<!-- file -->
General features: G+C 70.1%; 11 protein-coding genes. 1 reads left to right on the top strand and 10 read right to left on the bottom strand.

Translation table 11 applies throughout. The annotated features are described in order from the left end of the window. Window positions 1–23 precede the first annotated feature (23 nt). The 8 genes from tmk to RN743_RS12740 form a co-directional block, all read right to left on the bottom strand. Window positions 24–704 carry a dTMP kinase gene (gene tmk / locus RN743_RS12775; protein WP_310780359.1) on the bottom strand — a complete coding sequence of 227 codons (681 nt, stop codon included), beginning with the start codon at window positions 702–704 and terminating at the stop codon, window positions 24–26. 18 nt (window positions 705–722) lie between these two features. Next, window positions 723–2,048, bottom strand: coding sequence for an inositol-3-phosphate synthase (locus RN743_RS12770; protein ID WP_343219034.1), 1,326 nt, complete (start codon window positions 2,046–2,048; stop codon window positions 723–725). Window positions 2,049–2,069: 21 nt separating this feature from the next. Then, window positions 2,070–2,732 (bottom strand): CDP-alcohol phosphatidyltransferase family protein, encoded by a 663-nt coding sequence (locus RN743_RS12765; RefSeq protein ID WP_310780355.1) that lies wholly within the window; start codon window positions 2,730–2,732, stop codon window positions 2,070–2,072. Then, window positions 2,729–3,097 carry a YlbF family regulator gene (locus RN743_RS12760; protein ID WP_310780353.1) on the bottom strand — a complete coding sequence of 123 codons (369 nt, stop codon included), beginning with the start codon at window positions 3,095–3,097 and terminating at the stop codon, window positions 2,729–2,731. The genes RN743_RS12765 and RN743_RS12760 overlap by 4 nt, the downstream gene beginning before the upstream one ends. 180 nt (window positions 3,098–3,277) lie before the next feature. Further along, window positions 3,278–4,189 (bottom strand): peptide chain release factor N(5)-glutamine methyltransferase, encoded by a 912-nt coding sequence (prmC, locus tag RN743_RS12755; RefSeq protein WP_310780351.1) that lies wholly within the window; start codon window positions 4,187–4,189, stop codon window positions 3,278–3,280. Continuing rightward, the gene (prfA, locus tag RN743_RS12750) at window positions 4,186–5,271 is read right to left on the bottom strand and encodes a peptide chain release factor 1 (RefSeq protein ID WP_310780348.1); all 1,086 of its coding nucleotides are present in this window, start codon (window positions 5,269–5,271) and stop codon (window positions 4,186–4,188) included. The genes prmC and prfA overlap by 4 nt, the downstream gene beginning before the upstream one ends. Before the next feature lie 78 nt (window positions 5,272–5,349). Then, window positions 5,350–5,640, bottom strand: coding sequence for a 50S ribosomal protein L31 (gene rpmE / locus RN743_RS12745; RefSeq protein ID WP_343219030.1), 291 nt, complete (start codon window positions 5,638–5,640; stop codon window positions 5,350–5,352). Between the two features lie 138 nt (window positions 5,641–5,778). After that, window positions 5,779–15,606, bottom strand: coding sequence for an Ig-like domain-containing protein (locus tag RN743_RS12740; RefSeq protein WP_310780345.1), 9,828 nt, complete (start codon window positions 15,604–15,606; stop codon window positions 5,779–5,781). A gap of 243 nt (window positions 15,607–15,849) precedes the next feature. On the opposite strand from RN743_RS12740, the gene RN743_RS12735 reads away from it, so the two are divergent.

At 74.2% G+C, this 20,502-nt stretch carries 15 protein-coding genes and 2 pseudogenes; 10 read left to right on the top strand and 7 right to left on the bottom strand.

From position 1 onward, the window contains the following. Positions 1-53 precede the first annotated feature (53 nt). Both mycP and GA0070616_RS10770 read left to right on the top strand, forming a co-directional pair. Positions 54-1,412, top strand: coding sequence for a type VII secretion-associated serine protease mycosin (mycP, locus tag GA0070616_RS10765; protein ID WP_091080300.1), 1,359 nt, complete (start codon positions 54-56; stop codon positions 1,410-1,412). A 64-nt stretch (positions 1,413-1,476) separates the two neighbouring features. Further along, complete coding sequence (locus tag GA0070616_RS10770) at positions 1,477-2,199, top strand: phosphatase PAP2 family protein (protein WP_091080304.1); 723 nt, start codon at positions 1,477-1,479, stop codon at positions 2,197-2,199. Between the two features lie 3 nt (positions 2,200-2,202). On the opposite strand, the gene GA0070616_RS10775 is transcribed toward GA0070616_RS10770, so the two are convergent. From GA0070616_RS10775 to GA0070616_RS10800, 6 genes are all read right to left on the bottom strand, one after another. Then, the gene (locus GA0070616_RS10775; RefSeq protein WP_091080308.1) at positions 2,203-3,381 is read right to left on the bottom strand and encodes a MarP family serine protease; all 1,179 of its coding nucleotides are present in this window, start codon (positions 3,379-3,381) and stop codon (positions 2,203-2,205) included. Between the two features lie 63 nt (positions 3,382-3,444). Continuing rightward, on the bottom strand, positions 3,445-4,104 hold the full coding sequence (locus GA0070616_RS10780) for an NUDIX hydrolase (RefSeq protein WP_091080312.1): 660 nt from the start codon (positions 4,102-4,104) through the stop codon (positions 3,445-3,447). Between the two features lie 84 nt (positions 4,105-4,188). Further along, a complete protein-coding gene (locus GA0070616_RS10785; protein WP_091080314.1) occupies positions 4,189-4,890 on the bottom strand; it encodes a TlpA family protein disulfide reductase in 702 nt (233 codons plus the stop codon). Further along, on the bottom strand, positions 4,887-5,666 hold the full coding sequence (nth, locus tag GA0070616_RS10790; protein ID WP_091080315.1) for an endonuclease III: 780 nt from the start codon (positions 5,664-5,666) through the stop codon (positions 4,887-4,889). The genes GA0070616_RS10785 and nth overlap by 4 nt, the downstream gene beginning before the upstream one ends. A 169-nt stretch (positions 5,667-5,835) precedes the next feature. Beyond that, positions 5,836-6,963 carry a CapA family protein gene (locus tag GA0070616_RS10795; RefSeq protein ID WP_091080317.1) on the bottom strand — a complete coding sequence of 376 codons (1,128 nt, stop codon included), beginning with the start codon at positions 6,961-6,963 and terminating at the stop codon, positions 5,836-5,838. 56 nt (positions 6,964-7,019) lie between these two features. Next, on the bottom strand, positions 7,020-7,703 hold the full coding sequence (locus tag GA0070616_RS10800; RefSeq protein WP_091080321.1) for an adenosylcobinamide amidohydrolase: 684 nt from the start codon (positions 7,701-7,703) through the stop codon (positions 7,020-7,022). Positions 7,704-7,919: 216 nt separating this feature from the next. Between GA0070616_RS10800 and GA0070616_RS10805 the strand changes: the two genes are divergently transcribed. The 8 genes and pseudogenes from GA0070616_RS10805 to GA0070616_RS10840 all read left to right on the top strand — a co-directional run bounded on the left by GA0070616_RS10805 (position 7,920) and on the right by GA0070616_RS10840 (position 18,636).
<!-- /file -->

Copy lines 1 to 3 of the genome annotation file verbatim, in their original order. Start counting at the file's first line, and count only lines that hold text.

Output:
General features: G+C 70.1%; 11 protein-coding genes. 1 reads left to right on the top strand and 10 read right to left on the bottom strand.

Translation table 11 applies throughout. The annotated features are described in order from the left end of the window. Window positions 1–23 precede the first annotated feature (23 nt). The 8 genes from tmk to RN743_RS12740 form a co-directional block, all read right to left on the bottom strand. Window positions 24–704 carry a dTMP kinase gene (gene tmk / locus RN743_RS12775; protein WP_310780359.1) on the bottom strand — a complete coding sequence of 227 codons (681 nt, stop codon included), beginning with the start codon at window positions 702–704 and terminating at the stop codon, window positions 24–26. 18 nt (window positions 705–722) lie between these two features. Next, window positions 723–2,048, bottom strand: coding sequence for an inositol-3-phosphate synthase (locus RN743_RS12770; protein ID WP_343219034.1), 1,326 nt, complete (start codon window positions 2,046–2,048; stop codon window positions 723–725). Window positions 2,049–2,069: 21 nt separating this feature from the next. Then, window positions 2,070–2,732 (bottom strand): CDP-alcohol phosphatidyltransferase family protein, encoded by a 663-nt coding sequence (locus RN743_RS12765; RefSeq protein ID WP_310780355.1) that lies wholly within the window; start codon window positions 2,730–2,732, stop codon window positions 2,070–2,072. Then, window positions 2,729–3,097 carry a YlbF family regulator gene (locus RN743_RS12760; protein ID WP_310780353.1) on the bottom strand — a complete coding sequence of 123 codons (369 nt, stop codon included), beginning with the start codon at window positions 3,095–3,097 and terminating at the stop codon, window positions 2,729–2,731. The genes RN743_RS12765 and RN743_RS12760 overlap by 4 nt, the downstream gene beginning before the upstream one ends. 180 nt (window positions 3,098–3,277) lie before the next feature. Further along, window positions 3,278–4,189 (bottom strand): peptide chain release factor N(5)-glutamine methyltransferase, encoded by a 912-nt coding sequence (prmC, locus tag RN743_RS12755; RefSeq protein WP_310780351.1) that lies wholly within the window; start codon window positions 4,187–4,189, stop codon window positions 3,278–3,280. Continuing rightward, the gene (prfA, locus tag RN743_RS12750) at window positions 4,186–5,271 is read right to left on the bottom strand and encodes a peptide chain release factor 1 (RefSeq protein ID WP_310780348.1); all 1,086 of its coding nucleotides are present in this window, start codon (window positions 5,269–5,271) and stop codon (window positions 4,186–4,188) included. The genes prmC and prfA overlap by 4 nt, the downstream gene beginning before the upstream one ends. Before the next feature lie 78 nt (window positions 5,272–5,349). Then, window positions 5,350–5,640, bottom strand: coding sequence for a 50S ribosomal protein L31 (gene rpmE / locus RN743_RS12745; RefSeq protein ID WP_343219030.1), 291 nt, complete (start codon window positions 5,638–5,640; stop codon window positions 5,350–5,352). Between the two features lie 138 nt (window positions 5,641–5,778). After that, window positions 5,779–15,606, bottom strand: coding sequence for an Ig-like domain-containing protein (locus tag RN743_RS12740; RefSeq protein WP_310780345.1), 9,828 nt, complete (start codon window positions 15,604–15,606; stop codon window positions 5,779–5,781). A gap of 243 nt (window positions 15,607–15,849) precedes the next feature. On the opposite strand from RN743_RS12740, the gene RN743_RS12735 reads away from it, so the two are divergent.

At 74.2% G+C, this 20,502-nt stretch carries 15 protein-coding genes and 2 pseudogenes; 10 read left to right on the top strand and 7 right to left on the bottom strand.